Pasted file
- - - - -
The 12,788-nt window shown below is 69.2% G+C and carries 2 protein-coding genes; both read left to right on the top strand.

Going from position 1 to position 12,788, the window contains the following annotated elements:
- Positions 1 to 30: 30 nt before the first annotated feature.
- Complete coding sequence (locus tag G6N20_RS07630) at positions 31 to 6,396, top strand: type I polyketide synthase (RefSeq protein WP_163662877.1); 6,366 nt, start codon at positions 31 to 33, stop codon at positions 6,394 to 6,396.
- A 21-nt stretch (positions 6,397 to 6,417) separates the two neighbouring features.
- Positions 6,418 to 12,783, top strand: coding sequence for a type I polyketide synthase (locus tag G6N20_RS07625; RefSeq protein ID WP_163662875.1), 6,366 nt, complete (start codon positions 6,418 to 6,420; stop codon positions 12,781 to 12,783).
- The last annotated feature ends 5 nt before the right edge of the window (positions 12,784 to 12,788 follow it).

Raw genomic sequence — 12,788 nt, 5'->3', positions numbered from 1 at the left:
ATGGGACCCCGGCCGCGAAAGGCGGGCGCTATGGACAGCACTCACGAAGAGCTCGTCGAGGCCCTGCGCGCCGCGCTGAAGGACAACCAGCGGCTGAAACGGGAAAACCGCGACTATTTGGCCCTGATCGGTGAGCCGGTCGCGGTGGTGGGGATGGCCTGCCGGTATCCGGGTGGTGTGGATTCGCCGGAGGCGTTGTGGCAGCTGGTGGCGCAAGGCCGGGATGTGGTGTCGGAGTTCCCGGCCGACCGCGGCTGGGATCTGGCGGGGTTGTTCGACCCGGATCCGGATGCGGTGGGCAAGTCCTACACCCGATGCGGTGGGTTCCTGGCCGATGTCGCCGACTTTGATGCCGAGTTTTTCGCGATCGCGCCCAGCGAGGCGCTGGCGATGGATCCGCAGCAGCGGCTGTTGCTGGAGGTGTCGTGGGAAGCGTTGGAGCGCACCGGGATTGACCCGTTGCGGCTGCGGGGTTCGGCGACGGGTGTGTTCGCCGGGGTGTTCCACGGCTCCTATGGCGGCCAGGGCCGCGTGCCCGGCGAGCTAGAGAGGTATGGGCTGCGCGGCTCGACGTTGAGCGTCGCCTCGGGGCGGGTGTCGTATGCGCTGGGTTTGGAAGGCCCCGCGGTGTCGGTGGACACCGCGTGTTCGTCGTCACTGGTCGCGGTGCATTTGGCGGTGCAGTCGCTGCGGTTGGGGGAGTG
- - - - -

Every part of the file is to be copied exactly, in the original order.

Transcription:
The 12,788-nt window shown below is 69.2% G+C and carries 2 protein-coding genes; both read left to right on the top strand.

Going from position 1 to position 12,788, the window contains the following annotated elements:
- Positions 1 to 30: 30 nt before the first annotated feature.
- Complete coding sequence (locus tag G6N20_RS07630) at positions 31 to 6,396, top strand: type I polyketide synthase (RefSeq protein WP_163662877.1); 6,366 nt, start codon at positions 31 to 33, stop codon at positions 6,394 to 6,396.
- A 21-nt stretch (positions 6,397 to 6,417) separates the two neighbouring features.
- Positions 6,418 to 12,783, top strand: coding sequence for a type I polyketide synthase (locus tag G6N20_RS07625; RefSeq protein ID WP_163662875.1), 6,366 nt, complete (start codon positions 6,418 to 6,420; stop codon positions 12,781 to 12,783).
- The last annotated feature ends 5 nt before the right edge of the window (positions 12,784 to 12,788 follow it).

Raw genomic sequence — 12,788 nt, 5'->3', positions numbered from 1 at the left:
ATGGGACCCCGGCCGCGAAAGGCGGGCGCTATGGACAGCACTCACGAAGAGCTCGTCGAGGCCCTGCGCGCCGCGCTGAAGGACAACCAGCGGCTGAAACGGGAAAACCGCGACTATTTGGCCCTGATCGGTGAGCCGGTCGCGGTGGTGGGGATGGCCTGCCGGTATCCGGGTGGTGTGGATTCGCCGGAGGCGTTGTGGCAGCTGGTGGCGCAAGGCCGGGATGTGGTGTCGGAGTTCCCGGCCGACCGCGGCTGGGATCTGGCGGGGTTGTTCGACCCGGATCCGGATGCGGTGGGCAAGTCCTACACCCGATGCGGTGGGTTCCTGGCCGATGTCGCCGACTTTGATGCCGAGTTTTTCGCGATCGCGCCCAGCGAGGCGCTGGCGATGGATCCGCAGCAGCGGCTGTTGCTGGAGGTGTCGTGGGAAGCGTTGGAGCGCACCGGGATTGACCCGTTGCGGCTGCGGGGTTCGGCGACGGGTGTGTTCGCCGGGGTGTTCCACGGCTCCTATGGCGGCCAGGGCCGCGTGCCCGGCGAGCTAGAGAGGTATGGGCTGCGCGGCTCGACGTTGAGCGTCGCCTCGGGGCGGGTGTCGTATGCGCTGGGTTTGGAAGGCCCCGCGGTGTCGGTGGACACCGCGTGTTCGTCGTCACTGGTCGCGGTGCATTTGGCGGTGCAGTCGCTGCGGTTGGGGGAGTG